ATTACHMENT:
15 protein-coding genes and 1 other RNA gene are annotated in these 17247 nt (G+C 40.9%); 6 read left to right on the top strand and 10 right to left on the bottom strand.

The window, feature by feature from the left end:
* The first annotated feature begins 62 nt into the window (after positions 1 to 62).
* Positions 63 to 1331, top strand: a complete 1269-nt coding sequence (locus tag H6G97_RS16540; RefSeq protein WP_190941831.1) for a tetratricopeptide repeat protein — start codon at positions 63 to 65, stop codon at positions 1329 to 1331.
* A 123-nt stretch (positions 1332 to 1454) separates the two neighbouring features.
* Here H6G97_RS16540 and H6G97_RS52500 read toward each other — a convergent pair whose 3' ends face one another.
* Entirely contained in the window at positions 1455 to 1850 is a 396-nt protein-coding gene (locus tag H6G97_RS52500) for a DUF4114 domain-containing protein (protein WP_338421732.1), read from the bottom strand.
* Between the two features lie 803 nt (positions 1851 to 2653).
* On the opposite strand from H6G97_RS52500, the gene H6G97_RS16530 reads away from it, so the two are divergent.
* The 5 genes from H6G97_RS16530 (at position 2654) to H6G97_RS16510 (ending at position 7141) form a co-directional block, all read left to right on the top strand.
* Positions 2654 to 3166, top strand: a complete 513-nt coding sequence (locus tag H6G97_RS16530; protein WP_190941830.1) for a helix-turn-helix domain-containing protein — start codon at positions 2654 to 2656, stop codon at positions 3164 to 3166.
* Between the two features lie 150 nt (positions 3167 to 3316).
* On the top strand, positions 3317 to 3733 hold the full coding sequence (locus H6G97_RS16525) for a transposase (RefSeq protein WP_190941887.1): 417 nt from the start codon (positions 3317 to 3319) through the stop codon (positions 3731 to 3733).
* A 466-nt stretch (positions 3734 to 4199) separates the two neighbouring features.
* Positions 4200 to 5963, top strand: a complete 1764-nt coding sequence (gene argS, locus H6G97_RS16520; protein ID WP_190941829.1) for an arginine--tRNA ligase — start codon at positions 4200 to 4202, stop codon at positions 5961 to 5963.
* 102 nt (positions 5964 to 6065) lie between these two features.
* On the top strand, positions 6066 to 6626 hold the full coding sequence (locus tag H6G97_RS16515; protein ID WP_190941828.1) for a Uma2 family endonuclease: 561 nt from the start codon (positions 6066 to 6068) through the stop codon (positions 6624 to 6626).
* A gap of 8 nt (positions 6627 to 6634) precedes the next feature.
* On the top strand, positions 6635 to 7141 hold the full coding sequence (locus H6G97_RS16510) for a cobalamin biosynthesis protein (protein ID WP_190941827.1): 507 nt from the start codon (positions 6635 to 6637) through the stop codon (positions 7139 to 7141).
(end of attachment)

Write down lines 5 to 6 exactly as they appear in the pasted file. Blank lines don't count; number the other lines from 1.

* A 123-nt stretch (positions 1332 to 1454) separates the two neighbouring features.
* Here H6G97_RS16540 and H6G97_RS52500 read toward each other — a convergent pair whose 3' ends face one another.